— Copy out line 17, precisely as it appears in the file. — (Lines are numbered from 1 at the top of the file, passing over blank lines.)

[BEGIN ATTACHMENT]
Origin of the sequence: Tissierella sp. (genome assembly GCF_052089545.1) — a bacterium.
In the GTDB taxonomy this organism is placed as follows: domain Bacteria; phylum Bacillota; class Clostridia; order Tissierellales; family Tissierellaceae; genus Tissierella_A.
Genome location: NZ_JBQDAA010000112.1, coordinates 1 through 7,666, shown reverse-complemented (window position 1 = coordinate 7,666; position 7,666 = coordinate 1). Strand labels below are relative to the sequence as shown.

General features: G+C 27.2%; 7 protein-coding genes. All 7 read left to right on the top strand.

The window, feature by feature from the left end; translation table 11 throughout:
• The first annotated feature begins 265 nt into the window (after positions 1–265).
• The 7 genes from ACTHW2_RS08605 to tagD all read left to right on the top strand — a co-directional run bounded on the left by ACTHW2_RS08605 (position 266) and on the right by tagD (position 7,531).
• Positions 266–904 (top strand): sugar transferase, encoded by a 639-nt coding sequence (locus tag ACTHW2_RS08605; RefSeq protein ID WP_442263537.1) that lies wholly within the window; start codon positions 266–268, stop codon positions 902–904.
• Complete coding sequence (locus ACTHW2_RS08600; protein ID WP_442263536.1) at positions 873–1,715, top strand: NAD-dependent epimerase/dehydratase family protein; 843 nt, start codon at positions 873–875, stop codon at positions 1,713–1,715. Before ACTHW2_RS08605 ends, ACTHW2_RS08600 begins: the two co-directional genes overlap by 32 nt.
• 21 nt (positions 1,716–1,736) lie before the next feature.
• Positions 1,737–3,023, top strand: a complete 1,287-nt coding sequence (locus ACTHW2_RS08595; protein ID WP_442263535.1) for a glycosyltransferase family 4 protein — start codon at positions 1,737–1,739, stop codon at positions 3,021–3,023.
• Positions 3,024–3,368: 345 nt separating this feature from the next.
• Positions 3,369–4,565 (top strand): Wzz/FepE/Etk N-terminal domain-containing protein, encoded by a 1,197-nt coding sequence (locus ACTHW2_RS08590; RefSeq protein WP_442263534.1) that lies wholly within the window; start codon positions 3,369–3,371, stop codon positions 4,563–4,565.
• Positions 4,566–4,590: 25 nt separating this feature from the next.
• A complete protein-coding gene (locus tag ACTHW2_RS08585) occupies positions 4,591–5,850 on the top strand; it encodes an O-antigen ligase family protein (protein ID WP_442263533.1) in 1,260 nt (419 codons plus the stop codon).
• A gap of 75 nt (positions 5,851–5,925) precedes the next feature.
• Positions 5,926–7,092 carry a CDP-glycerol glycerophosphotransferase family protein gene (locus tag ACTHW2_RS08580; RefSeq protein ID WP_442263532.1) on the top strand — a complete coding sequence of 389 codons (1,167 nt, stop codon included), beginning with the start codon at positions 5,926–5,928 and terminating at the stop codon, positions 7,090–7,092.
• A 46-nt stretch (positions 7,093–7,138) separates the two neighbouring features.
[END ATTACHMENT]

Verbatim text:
• Positions 5,926–7,092 carry a CDP-glycerol glycerophosphotransferase family protein gene (locus tag ACTHW2_RS08580; RefSeq protein ID WP_442263532.1) on the top strand — a complete coding sequence of 389 codons (1,167 nt, stop codon included), beginning with the start codon at positions 5,926–5,928 and terminating at the stop codon, positions 7,090–7,092.